Is working in a hospital or doctor's office a prescription for passion?
If you believe the stories in the burgeoning and steamy genre of medical romance novels, the answer would be a resounding "yes." But a psychiatrist did a study of these novels and claims the real world of medicine is a lot less torrid.
"The real ER is a lot less exciting, I regret to tell you," said Dr. Brendan Kelly at University College in
Others, however, beg to disagree. "The potential for romance is high in emotionally intense settings such as hospitals," said Dr. A. Mark Fendrick, professor of medicine at the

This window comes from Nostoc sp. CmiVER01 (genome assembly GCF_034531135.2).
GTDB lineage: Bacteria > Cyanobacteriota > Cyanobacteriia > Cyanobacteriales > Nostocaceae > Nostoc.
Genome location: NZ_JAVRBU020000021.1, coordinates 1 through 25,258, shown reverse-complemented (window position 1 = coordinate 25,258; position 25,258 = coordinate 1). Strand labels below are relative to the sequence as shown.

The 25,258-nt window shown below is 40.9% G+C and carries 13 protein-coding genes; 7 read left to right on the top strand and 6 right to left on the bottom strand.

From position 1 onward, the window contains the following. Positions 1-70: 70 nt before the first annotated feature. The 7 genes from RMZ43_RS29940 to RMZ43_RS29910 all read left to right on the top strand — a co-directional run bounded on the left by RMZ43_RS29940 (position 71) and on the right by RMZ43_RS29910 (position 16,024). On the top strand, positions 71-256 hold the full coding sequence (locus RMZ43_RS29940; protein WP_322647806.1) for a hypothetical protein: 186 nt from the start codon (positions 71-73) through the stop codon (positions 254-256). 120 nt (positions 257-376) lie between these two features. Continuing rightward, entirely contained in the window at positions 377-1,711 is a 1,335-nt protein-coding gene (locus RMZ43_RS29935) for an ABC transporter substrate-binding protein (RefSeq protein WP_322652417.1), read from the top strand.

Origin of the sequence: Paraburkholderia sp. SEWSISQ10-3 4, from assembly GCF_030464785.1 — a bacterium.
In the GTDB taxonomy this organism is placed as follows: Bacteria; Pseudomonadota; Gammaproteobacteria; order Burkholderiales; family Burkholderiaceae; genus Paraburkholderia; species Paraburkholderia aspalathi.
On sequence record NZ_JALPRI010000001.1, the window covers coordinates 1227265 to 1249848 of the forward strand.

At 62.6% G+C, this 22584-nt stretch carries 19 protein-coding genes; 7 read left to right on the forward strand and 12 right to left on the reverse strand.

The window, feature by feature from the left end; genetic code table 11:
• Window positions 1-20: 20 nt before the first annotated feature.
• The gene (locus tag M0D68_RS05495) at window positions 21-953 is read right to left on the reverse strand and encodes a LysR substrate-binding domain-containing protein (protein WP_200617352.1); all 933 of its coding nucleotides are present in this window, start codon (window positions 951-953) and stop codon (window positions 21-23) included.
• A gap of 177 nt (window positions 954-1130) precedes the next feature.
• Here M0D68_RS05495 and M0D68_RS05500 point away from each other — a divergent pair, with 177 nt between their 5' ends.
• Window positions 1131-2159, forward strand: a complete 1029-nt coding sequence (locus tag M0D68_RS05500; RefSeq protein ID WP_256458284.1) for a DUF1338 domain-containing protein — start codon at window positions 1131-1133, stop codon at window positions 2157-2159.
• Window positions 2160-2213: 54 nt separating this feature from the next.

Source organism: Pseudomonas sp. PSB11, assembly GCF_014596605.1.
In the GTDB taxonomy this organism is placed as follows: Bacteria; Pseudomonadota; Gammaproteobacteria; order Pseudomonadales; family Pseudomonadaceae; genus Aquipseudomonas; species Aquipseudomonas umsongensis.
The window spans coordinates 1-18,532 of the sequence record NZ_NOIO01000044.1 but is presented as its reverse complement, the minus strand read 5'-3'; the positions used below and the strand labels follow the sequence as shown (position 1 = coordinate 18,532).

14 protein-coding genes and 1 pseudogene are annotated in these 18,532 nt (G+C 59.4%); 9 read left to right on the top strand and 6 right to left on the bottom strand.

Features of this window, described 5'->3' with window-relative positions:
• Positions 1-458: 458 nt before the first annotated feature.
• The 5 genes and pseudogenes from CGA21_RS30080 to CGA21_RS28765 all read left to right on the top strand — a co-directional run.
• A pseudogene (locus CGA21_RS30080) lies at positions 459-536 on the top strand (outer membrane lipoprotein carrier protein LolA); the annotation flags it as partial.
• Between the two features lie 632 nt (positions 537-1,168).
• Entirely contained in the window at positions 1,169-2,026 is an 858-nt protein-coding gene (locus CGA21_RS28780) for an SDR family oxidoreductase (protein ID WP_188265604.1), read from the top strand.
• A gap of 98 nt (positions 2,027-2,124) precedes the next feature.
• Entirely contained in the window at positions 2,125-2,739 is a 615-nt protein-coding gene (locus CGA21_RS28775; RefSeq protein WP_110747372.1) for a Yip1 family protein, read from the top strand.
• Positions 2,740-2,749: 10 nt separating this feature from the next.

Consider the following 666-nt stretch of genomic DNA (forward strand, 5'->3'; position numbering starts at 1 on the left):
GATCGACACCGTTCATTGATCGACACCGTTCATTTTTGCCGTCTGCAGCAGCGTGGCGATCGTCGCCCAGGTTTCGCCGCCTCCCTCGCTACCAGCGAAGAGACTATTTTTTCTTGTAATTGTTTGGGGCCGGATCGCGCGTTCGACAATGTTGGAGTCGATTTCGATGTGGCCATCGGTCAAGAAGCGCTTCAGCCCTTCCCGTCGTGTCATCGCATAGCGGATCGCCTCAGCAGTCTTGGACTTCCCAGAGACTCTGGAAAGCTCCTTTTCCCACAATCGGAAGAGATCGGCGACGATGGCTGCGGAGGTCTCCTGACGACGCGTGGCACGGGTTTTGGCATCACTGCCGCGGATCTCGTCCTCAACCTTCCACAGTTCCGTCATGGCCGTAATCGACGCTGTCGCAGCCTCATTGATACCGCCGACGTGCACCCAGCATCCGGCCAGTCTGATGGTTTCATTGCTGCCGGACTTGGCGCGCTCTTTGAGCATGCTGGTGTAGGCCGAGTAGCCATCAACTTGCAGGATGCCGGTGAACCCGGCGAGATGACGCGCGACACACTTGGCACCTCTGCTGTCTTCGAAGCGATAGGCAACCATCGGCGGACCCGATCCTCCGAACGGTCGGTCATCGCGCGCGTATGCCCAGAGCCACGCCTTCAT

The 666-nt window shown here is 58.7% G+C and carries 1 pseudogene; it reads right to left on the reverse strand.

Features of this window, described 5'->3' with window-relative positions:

There's a caveat, though: "The dismal record for medical marriage longevity shows once again that fiction does not mimic reality," Fendrick said.
According to Kelly's letter, romance fiction rakes in some $1.2 billion in sales annually, accounting for almost 40 percent of all fiction sold in the
Kemo D. (a.k.a. no.7)